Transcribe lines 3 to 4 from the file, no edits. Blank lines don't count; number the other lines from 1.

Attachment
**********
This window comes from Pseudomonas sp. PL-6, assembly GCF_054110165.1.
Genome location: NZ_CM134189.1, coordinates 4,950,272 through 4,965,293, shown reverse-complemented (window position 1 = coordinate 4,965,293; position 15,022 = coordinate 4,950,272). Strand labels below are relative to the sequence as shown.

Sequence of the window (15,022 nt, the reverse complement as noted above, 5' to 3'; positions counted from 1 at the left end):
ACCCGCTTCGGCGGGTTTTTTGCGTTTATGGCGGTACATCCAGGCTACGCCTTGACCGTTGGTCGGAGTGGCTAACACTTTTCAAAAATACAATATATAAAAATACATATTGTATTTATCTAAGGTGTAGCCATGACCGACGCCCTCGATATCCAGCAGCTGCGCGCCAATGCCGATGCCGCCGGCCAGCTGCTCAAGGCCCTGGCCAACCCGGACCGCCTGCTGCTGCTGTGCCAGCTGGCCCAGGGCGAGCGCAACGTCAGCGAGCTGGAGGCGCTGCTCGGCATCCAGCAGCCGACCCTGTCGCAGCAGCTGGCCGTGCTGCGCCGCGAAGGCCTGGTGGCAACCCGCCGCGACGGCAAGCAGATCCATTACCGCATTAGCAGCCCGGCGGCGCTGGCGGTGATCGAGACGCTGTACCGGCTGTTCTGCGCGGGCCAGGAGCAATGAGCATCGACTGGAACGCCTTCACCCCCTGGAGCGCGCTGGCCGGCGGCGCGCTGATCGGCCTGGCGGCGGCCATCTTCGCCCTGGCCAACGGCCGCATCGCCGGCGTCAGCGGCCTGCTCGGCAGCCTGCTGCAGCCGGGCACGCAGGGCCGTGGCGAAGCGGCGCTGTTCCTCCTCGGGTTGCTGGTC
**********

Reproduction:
Sequence of the window (15,022 nt, the reverse complement as noted above, 5' to 3'; positions counted from 1 at the left end):
ACCCGCTTCGGCGGGTTTTTTGCGTTTATGGCGGTACATCCAGGCTACGCCTTGACCGTTGGTCGGAGTGGCTAACACTTTTCAAAAATACAATATATAAAAATACATATTGTATTTATCTAAGGTGTAGCCATGACCGACGCCCTCGATATCCAGCAGCTGCGCGCCAATGCCGATGCCGCCGGCCAGCTGCTCAAGGCCCTGGCCAACCCGGACCGCCTGCTGCTGCTGTGCCAGCTGGCCCAGGGCGAGCGCAACGTCAGCGAGCTGGAGGCGCTGCTCGGCATCCAGCAGCCGACCCTGTCGCAGCAGCTGGCCGTGCTGCGCCGCGAAGGCCTGGTGGCAACCCGCCGCGACGGCAAGCAGATCCATTACCGCATTAGCAGCCCGGCGGCGCTGGCGGTGATCGAGACGCTGTACCGGCTGTTCTGCGCGGGCCAGGAGCAATGAGCATCGACTGGAACGCCTTCACCCCCTGGAGCGCGCTGGCCGGCGGCGCGCTGATCGGCCTGGCGGCGGCCATCTTCGCCCTGGCCAACGGCCGCATCGCCGGCGTCAGCGGCCTGCTCGGCAGCCTGCTGCAGCCGGGCACGCAGGGCCGTGGCGAAGCGGCGCTGTTCCTCCTCGGGTTGCTGGTC